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Rats! -- `Fink' just spins its wheels

Little insight into what made custom-car czar Ed Roth "Big Daddy" hurts a film that's otherwise a fun ride.

October 13, 2006|Mark Olsen | Special to The Times

Director Ron Mann's new documentary, "Tales of the Rat Fink," is an entertaining but disappointingly superficial portrait of the pioneering car customizer Ed "Big Daddy" Roth.

As with his previous films "Comic Book Confidential" and "Grass," Mann strikes upon a cool and interesting subject with a certain approved countercultural appeal, presents it as such and never much moves beyond that to get to its heart.

An unrepentant slob with a Maynard G. Krebs goatee, Roth was a proponent of the do-it-yourself ethos before there was a term for it.

As the 1950s rolled into the '60s, Roth made cars that bore no resemblance to assembly-line productions -- fantastic, futuristic creations with names like Mysterion or Rotar that were eccentric, idiosyncratic and distinctly, wonderfully American.

As a device to avoid talking heads, Mann uses the cars themselves -- voiced by Ann-Margret, Jay Leno, artist Robert Williams, wrestler Steve Austin, musician Brian Wilson and others -- to handle much of the film's exposition.

It's a cute conceit, but it also impedes getting to the real meat of the matter -- Roth's place as an architect and acolyte of what author David Leaf once referred to as "the California myth."

Roth was among those chronicled in the seminal 1963 article "The Kandy-Kolored Tangerine-Flake Streamline Baby," in which Tom Wolfe declared that Roth "has kept alive the spirit of alienation and rebellion that is so important to the teen-age ethos that customizing grew up in. He's also the most colorful, and the most intellectual, and the most capricious. Also the most cynical."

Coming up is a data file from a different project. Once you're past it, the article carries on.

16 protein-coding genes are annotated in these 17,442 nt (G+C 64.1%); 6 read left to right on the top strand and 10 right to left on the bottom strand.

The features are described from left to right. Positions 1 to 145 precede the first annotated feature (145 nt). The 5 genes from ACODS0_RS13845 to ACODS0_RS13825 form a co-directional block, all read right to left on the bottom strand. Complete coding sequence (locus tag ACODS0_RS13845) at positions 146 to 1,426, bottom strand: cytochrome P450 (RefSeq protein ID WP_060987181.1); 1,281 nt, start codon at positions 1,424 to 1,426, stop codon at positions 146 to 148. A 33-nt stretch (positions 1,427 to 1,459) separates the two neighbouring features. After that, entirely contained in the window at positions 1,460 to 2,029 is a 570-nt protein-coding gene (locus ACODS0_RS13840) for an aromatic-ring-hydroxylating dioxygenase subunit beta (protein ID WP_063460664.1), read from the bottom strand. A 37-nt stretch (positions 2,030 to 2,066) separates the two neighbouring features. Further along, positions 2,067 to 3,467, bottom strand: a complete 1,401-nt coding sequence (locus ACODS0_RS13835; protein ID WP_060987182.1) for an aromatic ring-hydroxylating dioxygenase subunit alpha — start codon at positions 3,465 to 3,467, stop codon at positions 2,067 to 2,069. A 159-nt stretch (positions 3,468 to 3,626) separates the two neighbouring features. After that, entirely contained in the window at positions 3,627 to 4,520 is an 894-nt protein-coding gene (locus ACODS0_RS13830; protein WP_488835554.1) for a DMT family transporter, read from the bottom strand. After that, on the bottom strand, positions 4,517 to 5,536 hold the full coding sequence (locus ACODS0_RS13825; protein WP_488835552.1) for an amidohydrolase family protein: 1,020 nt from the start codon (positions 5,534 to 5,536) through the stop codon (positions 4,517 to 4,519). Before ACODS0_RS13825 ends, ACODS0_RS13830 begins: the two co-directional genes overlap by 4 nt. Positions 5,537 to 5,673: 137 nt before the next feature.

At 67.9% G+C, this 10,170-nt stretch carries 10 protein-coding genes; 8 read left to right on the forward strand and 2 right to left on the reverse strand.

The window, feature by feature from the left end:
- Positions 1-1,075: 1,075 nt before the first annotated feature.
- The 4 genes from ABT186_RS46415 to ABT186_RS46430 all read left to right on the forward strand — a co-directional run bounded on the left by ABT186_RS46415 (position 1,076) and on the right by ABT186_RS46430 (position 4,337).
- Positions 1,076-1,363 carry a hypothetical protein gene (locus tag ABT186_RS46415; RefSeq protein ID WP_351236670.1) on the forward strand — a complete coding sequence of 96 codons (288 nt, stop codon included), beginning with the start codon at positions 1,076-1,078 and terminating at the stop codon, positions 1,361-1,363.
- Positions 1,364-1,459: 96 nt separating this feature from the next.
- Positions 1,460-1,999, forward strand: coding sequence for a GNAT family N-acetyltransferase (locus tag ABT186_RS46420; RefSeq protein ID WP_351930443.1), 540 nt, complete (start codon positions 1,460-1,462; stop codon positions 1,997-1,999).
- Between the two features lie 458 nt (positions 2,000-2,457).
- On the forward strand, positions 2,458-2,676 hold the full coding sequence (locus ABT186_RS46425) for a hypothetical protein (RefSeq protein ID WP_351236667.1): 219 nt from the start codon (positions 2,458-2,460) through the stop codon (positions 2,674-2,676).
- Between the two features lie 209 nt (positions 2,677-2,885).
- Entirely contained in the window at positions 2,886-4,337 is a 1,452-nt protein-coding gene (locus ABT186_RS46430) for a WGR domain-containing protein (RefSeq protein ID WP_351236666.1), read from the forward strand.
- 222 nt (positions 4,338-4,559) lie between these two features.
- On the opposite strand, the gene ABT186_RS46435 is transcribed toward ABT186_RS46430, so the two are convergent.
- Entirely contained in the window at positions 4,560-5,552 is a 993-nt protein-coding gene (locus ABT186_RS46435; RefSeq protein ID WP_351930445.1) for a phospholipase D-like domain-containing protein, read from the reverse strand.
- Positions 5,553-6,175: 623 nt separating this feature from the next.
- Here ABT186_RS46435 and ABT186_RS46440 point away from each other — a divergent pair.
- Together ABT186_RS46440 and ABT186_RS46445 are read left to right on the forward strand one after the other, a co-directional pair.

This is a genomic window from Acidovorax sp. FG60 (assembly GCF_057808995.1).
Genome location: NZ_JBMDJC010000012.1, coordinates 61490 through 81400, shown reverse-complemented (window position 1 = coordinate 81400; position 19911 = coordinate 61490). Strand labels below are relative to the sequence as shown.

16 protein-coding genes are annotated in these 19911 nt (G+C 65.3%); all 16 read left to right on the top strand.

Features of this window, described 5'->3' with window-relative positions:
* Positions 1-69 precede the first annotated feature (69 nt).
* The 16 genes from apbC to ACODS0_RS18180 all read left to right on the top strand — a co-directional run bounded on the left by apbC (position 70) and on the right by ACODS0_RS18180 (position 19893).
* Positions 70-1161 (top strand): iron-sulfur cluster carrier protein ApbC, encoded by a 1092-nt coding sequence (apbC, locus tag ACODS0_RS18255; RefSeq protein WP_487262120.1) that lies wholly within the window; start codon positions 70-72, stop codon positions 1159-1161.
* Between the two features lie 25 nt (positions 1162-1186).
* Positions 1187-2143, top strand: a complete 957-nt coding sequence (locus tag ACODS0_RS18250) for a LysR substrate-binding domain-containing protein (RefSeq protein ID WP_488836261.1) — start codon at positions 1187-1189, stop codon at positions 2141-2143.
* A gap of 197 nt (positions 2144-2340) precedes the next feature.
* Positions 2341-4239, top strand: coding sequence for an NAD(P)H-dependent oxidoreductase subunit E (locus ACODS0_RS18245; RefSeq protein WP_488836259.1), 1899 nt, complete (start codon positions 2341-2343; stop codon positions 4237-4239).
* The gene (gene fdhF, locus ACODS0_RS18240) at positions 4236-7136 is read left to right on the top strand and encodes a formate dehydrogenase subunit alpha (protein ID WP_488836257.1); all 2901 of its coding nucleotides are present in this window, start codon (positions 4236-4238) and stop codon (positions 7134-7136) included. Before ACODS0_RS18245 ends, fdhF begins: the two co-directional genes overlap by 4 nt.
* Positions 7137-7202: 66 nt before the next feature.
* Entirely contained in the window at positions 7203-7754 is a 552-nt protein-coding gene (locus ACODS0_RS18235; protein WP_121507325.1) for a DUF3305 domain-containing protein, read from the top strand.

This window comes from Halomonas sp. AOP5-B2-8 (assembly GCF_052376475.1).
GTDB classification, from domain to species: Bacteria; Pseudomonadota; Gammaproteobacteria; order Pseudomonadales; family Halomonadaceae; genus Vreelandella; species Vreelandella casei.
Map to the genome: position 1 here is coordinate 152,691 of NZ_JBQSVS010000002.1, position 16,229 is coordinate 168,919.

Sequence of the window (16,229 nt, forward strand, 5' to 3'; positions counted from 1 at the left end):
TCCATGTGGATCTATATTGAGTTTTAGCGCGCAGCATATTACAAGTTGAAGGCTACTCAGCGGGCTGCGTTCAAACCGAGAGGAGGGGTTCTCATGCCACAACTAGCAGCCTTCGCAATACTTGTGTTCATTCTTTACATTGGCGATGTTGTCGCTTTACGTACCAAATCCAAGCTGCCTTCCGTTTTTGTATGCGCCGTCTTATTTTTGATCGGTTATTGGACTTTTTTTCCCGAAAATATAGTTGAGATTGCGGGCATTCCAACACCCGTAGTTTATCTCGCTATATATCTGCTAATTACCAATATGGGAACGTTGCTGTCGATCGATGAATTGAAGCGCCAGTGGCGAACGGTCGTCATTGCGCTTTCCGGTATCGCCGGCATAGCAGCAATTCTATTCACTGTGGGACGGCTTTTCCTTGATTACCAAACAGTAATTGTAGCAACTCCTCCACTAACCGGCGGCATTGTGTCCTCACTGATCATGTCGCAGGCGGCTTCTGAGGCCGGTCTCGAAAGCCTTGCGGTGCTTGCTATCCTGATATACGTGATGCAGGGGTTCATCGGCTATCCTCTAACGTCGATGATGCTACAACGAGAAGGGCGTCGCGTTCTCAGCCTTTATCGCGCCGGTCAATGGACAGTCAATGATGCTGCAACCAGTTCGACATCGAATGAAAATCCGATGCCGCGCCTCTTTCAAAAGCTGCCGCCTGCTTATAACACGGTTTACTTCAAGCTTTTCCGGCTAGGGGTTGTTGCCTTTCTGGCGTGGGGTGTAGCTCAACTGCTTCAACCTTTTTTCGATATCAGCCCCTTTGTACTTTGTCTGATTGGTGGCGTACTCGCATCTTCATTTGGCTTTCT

In those few sentences, Wolfe more or less says everything that Mann does in 70-some minutes, while also alluding to deeper, darker currents that the filmmaker doesn't particularly acknowledge.

Roth is a touchstone and a beacon for anyone who has ever watched a "Beach Party" movie and felt more aligned with bumbling biker Eric Von Zipper than the clean-cut squares Frankie and Annette.

"Tales of the Rat Fink" is a breezy and lightweight primer, but to really make Roth's work and influence into more than just a nostalgia trip would require a discipline and wit seemingly beyond Mann's easygoing, feel-good survey.


'Tales of the Rat Fink'

MPAA rating: Unrated

An Abramarama Entertainment release. Director-producer Ron Mann. Writer Solomon Vesta. Director of photography Arthur E. Cooper. Editor Terrance Odette. Running time: 1 hour, 16 minutes.

Exclusively at Laemmle's Grande, 345 S. Figueroa St., downtown L.A. (213) 617-0268.

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